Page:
SALT LAKE CITY, Utah (ABC4 News) – If Utah ratifies the Equal Rights Amendment to the Constitution of the United States, what would change?

We went to Paul Cassell, Professor of Law at the S.J. Quinney College of Law at the University of Utah, for insight.

“You have an interesting question. Do we really need an Equal Rights Amendment in Utah when we have the state constitutional provision already extending equal rights to women?” Cassell asked rhetorically.

For a state who has been at the forefront for human rights, but the worst in the country when it comes to women’s equality, Professor Cassell said the ERA is a step towards changing the culture.

“I think everyone acknowledges that even if the Equal Rights Amendment passes, there’s still a lot of work to be done to make sure that women have the same kinds of opportunities that men have always enjoyed.”

According to Fair Utah, proponents of the ERA, the amendment would provide:

  • Higher judicial standard of equal treatment for women and men
  • Legal recourse when people experience sex discrimination
  • Constitutional protection from future sex discrimination laws
  • Protection from rollbacks of current supportive laws
  • Blanket protections for all Americans, regardless of the state in which we live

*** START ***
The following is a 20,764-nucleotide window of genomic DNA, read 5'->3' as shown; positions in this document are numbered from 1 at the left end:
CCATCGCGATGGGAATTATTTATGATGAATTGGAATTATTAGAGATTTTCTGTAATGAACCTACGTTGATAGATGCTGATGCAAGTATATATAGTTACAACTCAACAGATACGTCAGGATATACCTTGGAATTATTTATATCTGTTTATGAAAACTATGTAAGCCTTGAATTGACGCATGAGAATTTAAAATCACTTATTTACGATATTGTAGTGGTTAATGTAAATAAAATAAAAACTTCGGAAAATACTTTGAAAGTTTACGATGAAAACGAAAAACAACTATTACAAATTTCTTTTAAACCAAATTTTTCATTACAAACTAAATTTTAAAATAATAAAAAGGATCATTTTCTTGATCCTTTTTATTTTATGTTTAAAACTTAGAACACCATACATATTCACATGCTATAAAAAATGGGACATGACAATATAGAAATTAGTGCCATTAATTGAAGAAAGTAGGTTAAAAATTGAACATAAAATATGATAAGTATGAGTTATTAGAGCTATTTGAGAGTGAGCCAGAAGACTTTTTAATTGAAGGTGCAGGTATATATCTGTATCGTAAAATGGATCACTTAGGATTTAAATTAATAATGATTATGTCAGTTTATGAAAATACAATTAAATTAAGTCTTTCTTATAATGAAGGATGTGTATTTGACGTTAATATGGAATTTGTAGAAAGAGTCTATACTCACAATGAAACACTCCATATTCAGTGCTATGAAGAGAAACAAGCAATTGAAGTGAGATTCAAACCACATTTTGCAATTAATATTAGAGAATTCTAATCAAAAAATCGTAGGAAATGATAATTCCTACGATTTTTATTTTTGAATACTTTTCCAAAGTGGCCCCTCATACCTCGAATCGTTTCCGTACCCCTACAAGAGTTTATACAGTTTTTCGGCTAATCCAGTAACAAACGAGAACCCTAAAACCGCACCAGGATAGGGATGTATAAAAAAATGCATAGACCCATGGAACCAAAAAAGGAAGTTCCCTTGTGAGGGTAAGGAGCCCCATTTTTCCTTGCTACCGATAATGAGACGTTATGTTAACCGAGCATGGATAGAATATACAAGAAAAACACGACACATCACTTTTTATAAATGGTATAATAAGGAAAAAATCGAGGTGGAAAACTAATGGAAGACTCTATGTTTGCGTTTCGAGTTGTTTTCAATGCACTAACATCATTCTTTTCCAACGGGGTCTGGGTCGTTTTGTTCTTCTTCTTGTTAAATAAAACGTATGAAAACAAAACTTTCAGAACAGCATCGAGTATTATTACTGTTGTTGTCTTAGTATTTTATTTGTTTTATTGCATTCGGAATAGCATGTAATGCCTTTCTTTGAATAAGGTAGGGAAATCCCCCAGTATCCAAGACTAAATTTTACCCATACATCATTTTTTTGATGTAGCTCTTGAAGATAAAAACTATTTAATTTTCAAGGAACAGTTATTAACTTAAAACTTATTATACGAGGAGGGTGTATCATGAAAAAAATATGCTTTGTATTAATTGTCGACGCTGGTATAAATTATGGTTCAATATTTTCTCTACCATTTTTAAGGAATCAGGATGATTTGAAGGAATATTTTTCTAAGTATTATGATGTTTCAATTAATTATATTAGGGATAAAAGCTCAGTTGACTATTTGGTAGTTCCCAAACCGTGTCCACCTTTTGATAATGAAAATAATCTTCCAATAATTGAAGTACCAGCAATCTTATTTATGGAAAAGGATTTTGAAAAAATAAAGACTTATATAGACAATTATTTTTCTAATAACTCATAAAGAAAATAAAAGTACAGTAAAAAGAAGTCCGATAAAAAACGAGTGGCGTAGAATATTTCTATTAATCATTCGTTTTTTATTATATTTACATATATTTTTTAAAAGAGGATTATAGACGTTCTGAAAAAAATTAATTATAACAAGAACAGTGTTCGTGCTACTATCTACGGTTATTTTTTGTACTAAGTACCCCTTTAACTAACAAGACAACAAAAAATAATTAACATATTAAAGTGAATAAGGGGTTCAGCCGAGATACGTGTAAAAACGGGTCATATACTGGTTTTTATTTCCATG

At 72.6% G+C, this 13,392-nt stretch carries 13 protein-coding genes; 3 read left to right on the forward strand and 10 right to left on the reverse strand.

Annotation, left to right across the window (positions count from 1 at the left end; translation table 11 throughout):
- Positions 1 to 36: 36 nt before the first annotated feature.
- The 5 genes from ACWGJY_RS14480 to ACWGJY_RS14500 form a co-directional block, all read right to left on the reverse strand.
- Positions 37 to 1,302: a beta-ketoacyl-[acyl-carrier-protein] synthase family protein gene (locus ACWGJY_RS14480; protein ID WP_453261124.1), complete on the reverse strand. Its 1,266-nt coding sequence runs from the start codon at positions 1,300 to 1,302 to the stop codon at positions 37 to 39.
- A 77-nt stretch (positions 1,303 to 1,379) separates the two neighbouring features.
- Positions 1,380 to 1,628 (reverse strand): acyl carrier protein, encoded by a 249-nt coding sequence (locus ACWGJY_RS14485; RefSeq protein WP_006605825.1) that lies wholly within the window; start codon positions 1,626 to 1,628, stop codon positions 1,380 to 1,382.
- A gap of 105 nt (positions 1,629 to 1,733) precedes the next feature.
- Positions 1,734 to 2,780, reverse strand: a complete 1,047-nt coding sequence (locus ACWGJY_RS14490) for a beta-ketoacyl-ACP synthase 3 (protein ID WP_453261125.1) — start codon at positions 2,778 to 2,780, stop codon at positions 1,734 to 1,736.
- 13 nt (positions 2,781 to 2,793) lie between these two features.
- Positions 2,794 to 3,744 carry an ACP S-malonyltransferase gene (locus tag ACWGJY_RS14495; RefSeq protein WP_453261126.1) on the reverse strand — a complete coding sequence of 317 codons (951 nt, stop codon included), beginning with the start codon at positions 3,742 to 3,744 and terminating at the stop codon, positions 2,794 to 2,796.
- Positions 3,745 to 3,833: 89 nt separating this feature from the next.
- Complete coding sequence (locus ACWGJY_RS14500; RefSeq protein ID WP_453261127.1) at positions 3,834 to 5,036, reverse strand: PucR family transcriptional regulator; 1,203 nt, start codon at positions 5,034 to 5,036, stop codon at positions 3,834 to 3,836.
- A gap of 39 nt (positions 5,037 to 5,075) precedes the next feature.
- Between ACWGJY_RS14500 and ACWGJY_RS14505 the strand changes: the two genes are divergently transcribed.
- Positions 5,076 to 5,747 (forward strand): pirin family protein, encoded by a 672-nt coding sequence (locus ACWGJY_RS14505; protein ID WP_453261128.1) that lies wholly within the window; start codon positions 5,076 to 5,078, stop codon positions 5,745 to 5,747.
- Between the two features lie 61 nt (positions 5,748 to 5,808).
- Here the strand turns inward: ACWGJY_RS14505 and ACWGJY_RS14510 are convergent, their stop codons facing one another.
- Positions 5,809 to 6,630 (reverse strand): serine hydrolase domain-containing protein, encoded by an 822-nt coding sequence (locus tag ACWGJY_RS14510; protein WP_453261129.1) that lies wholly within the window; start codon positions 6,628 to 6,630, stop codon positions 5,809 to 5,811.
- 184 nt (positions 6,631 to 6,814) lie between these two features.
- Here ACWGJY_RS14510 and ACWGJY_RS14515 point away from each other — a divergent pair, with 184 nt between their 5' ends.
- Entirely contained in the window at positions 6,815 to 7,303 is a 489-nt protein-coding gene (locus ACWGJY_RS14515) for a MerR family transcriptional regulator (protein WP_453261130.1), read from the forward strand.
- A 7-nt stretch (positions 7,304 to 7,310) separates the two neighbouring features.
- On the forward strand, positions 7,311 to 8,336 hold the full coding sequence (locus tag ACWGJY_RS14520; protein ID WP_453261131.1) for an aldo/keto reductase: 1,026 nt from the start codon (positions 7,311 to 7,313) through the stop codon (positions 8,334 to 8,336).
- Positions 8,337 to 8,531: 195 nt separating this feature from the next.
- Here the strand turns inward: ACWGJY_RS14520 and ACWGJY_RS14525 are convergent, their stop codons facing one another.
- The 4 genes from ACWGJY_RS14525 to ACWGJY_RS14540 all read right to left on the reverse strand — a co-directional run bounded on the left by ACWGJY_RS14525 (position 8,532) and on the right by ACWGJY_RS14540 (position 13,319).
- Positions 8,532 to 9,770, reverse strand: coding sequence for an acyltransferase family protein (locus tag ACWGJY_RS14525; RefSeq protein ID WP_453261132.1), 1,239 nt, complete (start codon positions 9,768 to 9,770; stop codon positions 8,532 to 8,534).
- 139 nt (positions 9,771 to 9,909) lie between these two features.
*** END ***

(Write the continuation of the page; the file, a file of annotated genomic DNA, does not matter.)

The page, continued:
• Constitutional value of women as full citizens under the law

“Right now the United States Supreme Court has gone maybe 99 percent of the way there towards achieving equal status in the law for men and women and the proponents say it’s time to eliminate that last one percent,” Cassell told ABC4’s Brittany Johnson.

Opponents argue the ERA would:

  • Prohibit any restrictions on abortion or its tax funding
  • Compel women/girls to compete against men/boys in sports
  • Abolish female privacy in prisons, locker rooms, women’s shelters, nursing homes, hospitals
  • Subject women to selective service registration and front-line ground combat
  • End all incentives for women-owned businesses
  • End female scholarships
  • End women-only sports programs
  • Abolish alimony guidelines
  • End lower auto and other insurance rates for women
  • Treat any legal distinction based on sex the same as racial discrimination

“I don’t think the Equal Rights Amendment would radically change society. A lot of what the proponents of the Equal Rights Amendment wanted to achieve has already been achieved through United States Supreme Court decisions,” Cassell explained. “There are people in Utah and indeed all over the country who are somewhat skeptical about transferring decisions to federal decision-makers including federal judges. The Equal Rights Amendment clearly would give power to federal judges to make a decision about sex-related issues, and that’s one of the concerns.”